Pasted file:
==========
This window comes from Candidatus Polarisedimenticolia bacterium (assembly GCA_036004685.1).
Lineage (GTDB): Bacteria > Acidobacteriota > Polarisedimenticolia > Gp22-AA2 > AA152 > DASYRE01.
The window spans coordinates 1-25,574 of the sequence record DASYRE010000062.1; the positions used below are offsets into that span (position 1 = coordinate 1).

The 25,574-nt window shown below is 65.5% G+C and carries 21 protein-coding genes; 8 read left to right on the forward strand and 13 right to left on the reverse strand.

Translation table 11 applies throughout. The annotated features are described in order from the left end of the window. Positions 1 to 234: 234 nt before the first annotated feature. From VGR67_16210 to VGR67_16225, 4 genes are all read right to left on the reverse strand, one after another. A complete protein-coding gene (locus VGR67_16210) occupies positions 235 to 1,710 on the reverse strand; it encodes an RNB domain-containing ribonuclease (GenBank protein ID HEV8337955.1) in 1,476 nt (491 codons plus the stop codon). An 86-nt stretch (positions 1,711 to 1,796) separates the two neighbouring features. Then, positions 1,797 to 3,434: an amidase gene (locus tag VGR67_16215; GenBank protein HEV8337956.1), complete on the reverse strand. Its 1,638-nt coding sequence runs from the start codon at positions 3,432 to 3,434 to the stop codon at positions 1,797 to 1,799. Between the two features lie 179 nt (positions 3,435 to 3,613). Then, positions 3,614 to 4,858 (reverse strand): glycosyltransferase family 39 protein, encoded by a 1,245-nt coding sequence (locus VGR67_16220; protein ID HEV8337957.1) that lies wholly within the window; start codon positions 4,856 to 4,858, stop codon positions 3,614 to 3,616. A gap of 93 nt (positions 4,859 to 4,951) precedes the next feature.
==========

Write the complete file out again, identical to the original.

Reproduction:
This window comes from Candidatus Polarisedimenticolia bacterium (assembly GCA_036004685.1).
Lineage (GTDB): Bacteria > Acidobacteriota > Polarisedimenticolia > Gp22-AA2 > AA152 > DASYRE01.
The window spans coordinates 1-25,574 of the sequence record DASYRE010000062.1; the positions used below are offsets into that span (position 1 = coordinate 1).

The 25,574-nt window shown below is 65.5% G+C and carries 21 protein-coding genes; 8 read left to right on the forward strand and 13 right to left on the reverse strand.

Translation table 11 applies throughout. The annotated features are described in order from the left end of the window. Positions 1 to 234: 234 nt before the first annotated feature. From VGR67_16210 to VGR67_16225, 4 genes are all read right to left on the reverse strand, one after another. A complete protein-coding gene (locus VGR67_16210) occupies positions 235 to 1,710 on the reverse strand; it encodes an RNB domain-containing ribonuclease (GenBank protein ID HEV8337955.1) in 1,476 nt (491 codons plus the stop codon). An 86-nt stretch (positions 1,711 to 1,796) separates the two neighbouring features. Then, positions 1,797 to 3,434: an amidase gene (locus tag VGR67_16215; GenBank protein HEV8337956.1), complete on the reverse strand. Its 1,638-nt coding sequence runs from the start codon at positions 3,432 to 3,434 to the stop codon at positions 1,797 to 1,799. Between the two features lie 179 nt (positions 3,435 to 3,613). Then, positions 3,614 to 4,858 (reverse strand): glycosyltransferase family 39 protein, encoded by a 1,245-nt coding sequence (locus VGR67_16220; protein ID HEV8337957.1) that lies wholly within the window; start codon positions 4,856 to 4,858, stop codon positions 3,614 to 3,616. A gap of 93 nt (positions 4,859 to 4,951) precedes the next feature.